Epilepsy is a disorder recognized by long-term, recurring seizures, and is a well-known and common complication after a traumatic brain injury. However, it is also known that people who have epilepsy are at greater risk for sustaining a traumatic brain injury in general. Depending on the type of epilepsy a person has and medication that is taken, a person with epilepsy may be susceptible to repetitive falls and injuries to the head that can result in recurring brain injuries.
A recent study of over 200,000 emergency department patients who were admitted for traumatic brain injury found that people who had epilepsy before the injury were more likely to have already sustained either a severe traumatic brain injury or had been admitted for a previous traumatic brain injury than those who did not have epilepsy. In addition, sustaining a traumatic brain injury was shown to potentially increase the severity of the pre-existing seizures.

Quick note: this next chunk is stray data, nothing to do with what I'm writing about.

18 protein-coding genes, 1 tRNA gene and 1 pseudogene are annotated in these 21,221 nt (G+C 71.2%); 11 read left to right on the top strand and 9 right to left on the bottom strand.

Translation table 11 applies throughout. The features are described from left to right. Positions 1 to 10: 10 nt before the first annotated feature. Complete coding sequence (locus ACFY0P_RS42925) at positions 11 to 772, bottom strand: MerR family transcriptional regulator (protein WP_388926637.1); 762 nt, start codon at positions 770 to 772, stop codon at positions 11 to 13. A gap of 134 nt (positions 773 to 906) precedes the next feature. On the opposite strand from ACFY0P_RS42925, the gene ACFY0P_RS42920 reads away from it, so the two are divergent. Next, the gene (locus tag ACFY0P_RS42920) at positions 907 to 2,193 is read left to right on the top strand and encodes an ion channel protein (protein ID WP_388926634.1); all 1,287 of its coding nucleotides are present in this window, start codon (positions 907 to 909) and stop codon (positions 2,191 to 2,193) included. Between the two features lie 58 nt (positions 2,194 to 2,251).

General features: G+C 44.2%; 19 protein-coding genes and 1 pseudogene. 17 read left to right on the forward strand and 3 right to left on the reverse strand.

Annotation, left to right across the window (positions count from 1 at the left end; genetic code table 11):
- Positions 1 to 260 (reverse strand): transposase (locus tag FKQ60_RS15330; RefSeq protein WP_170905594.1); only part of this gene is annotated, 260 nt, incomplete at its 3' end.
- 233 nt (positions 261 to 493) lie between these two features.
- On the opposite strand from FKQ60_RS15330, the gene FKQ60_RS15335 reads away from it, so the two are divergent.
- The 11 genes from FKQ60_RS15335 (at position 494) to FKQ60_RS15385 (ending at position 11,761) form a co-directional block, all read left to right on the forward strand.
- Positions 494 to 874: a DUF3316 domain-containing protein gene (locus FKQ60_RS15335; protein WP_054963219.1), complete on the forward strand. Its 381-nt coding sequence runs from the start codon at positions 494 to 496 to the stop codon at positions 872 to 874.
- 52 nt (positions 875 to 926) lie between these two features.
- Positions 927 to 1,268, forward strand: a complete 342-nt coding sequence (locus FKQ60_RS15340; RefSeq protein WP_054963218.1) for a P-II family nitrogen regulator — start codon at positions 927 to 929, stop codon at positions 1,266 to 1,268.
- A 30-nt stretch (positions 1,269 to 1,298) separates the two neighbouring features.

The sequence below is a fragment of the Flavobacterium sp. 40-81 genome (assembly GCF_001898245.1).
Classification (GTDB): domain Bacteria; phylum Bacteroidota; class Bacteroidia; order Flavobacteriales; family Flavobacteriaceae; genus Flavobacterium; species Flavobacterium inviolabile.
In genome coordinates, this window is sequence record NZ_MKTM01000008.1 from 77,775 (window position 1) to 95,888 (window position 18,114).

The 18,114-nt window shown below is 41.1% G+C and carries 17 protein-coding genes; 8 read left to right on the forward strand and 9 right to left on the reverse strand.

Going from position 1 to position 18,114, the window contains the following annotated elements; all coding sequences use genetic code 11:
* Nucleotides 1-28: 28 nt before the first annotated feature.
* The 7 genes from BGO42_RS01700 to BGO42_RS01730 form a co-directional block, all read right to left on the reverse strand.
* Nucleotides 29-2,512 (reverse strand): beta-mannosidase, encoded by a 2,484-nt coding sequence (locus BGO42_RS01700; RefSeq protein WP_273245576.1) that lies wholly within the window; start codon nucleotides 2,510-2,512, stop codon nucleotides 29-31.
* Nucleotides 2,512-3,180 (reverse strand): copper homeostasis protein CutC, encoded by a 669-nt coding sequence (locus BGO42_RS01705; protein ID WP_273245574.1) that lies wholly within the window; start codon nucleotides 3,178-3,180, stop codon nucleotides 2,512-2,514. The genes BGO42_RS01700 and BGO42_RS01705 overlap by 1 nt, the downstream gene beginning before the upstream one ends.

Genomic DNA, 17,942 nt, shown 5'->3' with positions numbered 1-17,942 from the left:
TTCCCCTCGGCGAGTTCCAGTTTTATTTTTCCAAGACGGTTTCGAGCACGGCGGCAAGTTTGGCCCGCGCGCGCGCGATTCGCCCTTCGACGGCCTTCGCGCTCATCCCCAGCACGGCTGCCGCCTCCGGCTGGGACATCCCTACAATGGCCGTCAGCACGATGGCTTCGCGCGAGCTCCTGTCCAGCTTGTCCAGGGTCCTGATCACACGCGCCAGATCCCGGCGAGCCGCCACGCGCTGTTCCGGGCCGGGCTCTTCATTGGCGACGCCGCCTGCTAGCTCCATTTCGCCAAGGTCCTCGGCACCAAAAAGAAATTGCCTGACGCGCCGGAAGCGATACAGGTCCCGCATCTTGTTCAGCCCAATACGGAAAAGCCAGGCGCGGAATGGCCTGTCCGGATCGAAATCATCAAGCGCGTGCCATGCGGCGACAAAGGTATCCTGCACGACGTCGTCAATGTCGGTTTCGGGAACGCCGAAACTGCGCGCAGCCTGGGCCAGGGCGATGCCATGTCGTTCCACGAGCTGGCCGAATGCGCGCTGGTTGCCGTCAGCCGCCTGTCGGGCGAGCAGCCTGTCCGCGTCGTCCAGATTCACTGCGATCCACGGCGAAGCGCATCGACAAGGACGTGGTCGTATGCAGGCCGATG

Repetitive brain injury can not only intensify seizure activity, it can also lead to other complications such as an increased risk of mood disorder, sleep disorders, or brain degeneration. Special care, such as aggressive management of seizures, should be taken to prevent or reduce the risk of repetitive traumatic brain injury in people who have epilepsy.
Wilson DA & Selassie AW. Risk of severe and repetitive traumatic brain injury in persons with epilepsy: a population-based case-control study. Epilepsy & Behavior. (March 2014).